Mac Daniel's Advice

Field Testing the Carpenter's PB 100 Fix

Manuel Mejia Jr - 2000.05.09

A few weeks ago, I overcame what apparently is the most common problem with aging PowerBook 100s - the short charge and life span of the PB 100's lead acid battery. I had my father, a retired carpenter, create a wooden adapter that goes into the battery compartment. The adapter allows me to use common 7.2 volt R/C car battery packs to run the computer. To learn more about how to build such an adapter, refer to the plan that accompanies this article.

In recent weeks, I have field tested the adapter. I find that the PB 100 will run with its backlight on with no other attachments (like the floppy drive) plugged in for about 70 minutes before shutting down. Unlike the old lead acid battery pack, you will not have much time between the initial warning that you are low on power and shut down. The NiCad 7.2 cell pack delivers a constant level of voltage to the PB 100 for those 60-70 minutes before heating up a few degrees and then losing its charge. Once the initial warning comes up, you have about 25 seconds to save your work and quit your application.

The standard battery monitor that is part of System 7.0.1 does not give the user adequate warning about the approaching loss of power. The desk accessory just tells you that you have full power until just before the battery pack is exhausted. Since such short notice is of limited use, I deleted the battery desk accessory from the hard drive and rely on my watch and the first stage warning of imminent power loss from the PB 100.

Since the publication of the initial Carpenter's article, I have gotten email asking why I did not choose to wire a new set of batteries into the battery compartment of the PB 100. I have reviewed various comments about rebuilding existing PB 100 battery packs so that they will function again. I felt that this solution required too much effort for a pack that is likely to wear out not long after it has been rebuilt.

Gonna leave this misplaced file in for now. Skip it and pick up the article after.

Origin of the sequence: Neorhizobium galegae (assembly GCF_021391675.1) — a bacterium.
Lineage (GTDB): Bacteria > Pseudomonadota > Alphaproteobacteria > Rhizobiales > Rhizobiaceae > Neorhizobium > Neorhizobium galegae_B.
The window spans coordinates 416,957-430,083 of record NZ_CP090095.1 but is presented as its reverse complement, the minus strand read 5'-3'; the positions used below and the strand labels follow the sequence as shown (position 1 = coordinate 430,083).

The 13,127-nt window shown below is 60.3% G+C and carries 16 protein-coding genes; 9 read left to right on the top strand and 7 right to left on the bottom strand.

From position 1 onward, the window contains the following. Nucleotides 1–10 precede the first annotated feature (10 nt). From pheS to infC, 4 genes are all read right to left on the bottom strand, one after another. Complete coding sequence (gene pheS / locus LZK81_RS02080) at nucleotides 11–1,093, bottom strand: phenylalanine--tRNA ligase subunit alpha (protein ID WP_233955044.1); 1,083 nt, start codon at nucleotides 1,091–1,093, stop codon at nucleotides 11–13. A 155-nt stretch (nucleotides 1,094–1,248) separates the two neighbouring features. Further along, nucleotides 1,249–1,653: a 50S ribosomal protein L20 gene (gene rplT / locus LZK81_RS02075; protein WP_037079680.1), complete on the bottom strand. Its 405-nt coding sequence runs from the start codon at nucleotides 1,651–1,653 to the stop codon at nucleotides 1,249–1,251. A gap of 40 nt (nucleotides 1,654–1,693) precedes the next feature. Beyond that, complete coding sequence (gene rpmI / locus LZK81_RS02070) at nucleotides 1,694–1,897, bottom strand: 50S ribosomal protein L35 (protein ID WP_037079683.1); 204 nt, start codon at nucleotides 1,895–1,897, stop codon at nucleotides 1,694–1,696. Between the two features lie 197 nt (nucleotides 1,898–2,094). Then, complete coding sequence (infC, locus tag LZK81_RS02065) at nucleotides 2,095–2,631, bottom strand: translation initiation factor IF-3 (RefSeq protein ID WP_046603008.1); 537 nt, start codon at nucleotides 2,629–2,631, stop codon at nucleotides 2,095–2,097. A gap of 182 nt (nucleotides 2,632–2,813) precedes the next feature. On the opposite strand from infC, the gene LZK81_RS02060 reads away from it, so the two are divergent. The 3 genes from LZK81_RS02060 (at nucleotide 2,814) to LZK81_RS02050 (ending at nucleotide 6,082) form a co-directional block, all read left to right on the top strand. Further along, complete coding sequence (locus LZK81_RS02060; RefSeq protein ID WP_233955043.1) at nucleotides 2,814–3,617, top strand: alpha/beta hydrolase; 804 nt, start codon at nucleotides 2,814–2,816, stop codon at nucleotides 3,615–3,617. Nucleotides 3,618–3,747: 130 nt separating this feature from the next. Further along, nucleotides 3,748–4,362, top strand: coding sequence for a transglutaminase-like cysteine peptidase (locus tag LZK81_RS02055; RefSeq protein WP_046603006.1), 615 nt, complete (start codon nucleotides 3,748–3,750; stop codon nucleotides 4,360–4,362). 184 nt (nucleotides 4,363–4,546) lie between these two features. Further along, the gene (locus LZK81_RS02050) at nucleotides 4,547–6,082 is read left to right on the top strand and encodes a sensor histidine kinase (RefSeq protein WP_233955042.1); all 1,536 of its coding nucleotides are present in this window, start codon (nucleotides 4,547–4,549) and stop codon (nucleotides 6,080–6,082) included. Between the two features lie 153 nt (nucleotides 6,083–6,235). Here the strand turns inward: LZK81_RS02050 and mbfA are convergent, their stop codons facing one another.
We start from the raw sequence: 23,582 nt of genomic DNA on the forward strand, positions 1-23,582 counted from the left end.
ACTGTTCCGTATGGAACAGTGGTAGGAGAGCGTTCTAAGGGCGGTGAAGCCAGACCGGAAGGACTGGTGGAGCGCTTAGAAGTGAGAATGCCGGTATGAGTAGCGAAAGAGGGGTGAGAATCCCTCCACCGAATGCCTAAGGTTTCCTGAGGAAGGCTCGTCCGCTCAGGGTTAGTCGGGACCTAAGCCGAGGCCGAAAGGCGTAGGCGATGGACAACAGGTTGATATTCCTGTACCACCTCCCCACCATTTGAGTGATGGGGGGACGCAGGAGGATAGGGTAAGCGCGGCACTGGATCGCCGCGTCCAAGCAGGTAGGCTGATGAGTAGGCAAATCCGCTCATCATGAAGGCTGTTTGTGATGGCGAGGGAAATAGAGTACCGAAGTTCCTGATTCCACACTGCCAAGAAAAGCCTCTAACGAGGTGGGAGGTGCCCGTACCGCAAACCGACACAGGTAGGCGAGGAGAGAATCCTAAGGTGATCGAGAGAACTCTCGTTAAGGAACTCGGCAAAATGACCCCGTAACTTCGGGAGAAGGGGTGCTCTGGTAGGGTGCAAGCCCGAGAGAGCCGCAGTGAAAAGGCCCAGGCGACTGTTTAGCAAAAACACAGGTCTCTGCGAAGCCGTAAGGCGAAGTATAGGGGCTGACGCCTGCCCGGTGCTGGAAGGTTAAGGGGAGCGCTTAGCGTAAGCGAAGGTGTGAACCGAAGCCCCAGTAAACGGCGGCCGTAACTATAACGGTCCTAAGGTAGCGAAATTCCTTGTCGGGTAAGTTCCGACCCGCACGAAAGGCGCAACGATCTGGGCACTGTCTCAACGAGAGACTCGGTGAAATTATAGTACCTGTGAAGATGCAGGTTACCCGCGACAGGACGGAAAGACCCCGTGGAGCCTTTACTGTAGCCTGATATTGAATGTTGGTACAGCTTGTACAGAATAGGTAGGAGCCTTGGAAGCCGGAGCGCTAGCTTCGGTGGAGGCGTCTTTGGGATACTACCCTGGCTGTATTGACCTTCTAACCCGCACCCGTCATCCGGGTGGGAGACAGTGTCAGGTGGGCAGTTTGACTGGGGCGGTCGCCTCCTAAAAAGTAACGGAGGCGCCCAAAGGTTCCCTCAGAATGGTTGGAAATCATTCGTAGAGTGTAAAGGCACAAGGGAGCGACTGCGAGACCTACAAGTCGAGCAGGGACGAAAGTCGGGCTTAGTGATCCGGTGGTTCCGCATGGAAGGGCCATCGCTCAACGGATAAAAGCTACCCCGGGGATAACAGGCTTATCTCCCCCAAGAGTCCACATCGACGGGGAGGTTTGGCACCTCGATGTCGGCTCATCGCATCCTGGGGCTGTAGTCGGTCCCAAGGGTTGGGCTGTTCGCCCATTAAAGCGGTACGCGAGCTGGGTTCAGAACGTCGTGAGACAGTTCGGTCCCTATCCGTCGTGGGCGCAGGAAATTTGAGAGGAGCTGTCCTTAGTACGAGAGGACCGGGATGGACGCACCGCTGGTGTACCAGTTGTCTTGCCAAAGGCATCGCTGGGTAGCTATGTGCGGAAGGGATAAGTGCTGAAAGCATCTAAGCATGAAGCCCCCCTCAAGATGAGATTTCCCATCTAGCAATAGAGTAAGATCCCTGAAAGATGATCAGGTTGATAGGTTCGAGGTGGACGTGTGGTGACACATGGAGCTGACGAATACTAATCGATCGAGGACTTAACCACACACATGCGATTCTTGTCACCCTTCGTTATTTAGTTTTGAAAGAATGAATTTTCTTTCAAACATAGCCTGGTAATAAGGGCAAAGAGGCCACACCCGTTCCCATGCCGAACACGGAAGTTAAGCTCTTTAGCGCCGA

I also have no desire to open up my PB 100's outer casing so that I could access the battery compartment. The device is very delicate once opened up, and I did not want to risk damaging the machine.

For those who need more than 60-70 minutes of run time on the PB 100 using a wood adapter, all you need to do is wire additional 7.2 volt battery packs in parallel to one Tamya plug. Each pack that is added will add another hour of operating time following the conditions I stated previously. Another option that one can use is to carry spare 7.2 volt battery packs with you and swap out power sources as they are used up.

For those PB 100 users wanting to use the AC plug connector rather than the wood block, this should work providing that you can find a spare plug. Those plugs may be a bit hard to come by. I had only 2 and both are attached to working power supplies. In the final analysis, the wood plug was the easiest way for me to make my PB 100 mobile again and free it from is fate as a desktop computer - forever dependent on a wall outlet for power.

Manuel Mejia Jr is familiar with Mac IIs, LCs, and older PowerBooks. He uses his Mac LC, PowerBook 145B, and PB 100 with System 7.1 on a regular basis and recently added a Mac Plus running System 6 to his collection. He's quite familiar with both System 6 and System 7. He also owns the Pina books on repairing compact Macs from 128k through the SE. You can read more about Manuel's computers in Manuel Mejia Jr's Four Old Macs.

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